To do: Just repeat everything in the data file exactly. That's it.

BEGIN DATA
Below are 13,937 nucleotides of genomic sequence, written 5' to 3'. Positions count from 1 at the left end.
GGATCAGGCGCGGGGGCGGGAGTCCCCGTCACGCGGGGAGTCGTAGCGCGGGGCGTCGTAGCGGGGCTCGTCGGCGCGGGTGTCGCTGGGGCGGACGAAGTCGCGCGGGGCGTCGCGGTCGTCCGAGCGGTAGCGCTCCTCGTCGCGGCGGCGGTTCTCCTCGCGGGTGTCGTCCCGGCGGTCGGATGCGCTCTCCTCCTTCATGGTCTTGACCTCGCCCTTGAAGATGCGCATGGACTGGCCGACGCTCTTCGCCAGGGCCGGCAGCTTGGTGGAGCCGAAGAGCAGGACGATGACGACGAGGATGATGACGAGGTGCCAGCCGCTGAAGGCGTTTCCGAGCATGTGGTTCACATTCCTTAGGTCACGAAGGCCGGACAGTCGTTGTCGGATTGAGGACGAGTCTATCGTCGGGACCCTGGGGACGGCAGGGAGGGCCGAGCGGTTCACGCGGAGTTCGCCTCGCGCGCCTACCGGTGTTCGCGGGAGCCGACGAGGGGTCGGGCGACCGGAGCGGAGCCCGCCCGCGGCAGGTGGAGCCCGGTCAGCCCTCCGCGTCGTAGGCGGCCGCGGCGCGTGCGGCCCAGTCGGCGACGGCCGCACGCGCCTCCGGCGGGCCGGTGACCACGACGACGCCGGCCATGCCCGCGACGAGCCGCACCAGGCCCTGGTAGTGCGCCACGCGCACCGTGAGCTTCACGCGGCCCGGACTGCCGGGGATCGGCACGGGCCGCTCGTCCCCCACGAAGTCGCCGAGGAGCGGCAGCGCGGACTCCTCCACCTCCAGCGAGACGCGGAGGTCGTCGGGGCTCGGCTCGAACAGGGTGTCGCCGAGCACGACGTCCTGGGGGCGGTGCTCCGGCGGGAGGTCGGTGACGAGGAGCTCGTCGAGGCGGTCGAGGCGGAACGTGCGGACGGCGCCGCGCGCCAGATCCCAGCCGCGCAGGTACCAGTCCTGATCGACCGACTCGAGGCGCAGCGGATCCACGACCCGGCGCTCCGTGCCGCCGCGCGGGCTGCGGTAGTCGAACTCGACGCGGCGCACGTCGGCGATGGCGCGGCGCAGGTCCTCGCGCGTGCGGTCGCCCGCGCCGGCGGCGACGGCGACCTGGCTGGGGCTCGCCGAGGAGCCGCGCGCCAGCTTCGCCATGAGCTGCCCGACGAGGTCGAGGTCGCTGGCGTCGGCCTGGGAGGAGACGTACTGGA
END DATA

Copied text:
Below are 13,937 nucleotides of genomic sequence, written 5' to 3'. Positions count from 1 at the left end.
GGATCAGGCGCGGGGGCGGGAGTCCCCGTCACGCGGGGAGTCGTAGCGCGGGGCGTCGTAGCGGGGCTCGTCGGCGCGGGTGTCGCTGGGGCGGACGAAGTCGCGCGGGGCGTCGCGGTCGTCCGAGCGGTAGCGCTCCTCGTCGCGGCGGCGGTTCTCCTCGCGGGTGTCGTCCCGGCGGTCGGATGCGCTCTCCTCCTTCATGGTCTTGACCTCGCCCTTGAAGATGCGCATGGACTGGCCGACGCTCTTCGCCAGGGCCGGCAGCTTGGTGGAGCCGAAGAGCAGGACGATGACGACGAGGATGATGACGAGGTGCCAGCCGCTGAAGGCGTTTCCGAGCATGTGGTTCACATTCCTTAGGTCACGAAGGCCGGACAGTCGTTGTCGGATTGAGGACGAGTCTATCGTCGGGACCCTGGGGACGGCAGGGAGGGCCGAGCGGTTCACGCGGAGTTCGCCTCGCGCGCCTACCGGTGTTCGCGGGAGCCGACGAGGGGTCGGGCGACCGGAGCGGAGCCCGCCCGCGGCAGGTGGAGCCCGGTCAGCCCTCCGCGTCGTAGGCGGCCGCGGCGCGTGCGGCCCAGTCGGCGACGGCCGCACGCGCCTCCGGCGGGCCGGTGACCACGACGACGCCGGCCATGCCCGCGACGAGCCGCACCAGGCCCTGGTAGTGCGCCACGCGCACCGTGAGCTTCACGCGGCCCGGACTGCCGGGGATCGGCACGGGCCGCTCGTCCCCCACGAAGTCGCCGAGGAGCGGCAGCGCGGACTCCTCCACCTCCAGCGAGACGCGGAGGTCGTCGGGGCTCGGCTCGAACAGGGTGTCGCCGAGCACGACGTCCTGGGGGCGGTGCTCCGGCGGGAGGTCGGTGACGAGGAGCTCGTCGAGGCGGTCGAGGCGGAACGTGCGGACGGCGCCGCGCGCCAGATCCCAGCCGCGCAGGTACCAGTCCTGATCGACCGACTCGAGGCGCAGCGGATCCACGACCCGGCGCTCCGTGCCGCCGCGCGGGCTGCGGTAGTCGAACTCGACGCGGCGCACGTCGGCGATGGCGCGGCGCAGGTCCTCGCGCGTGCGGTCGCCCGCGCCGGCGGCGACGGCGACCTGGCTGGGGCTCGCCGAGGAGCCGCGCGCCAGCTTCGCCATGAGCTGCCCGACGAGGTCGAGGTCGCTGGCGTCGGCCTGGGAGGAGACGTACTGGA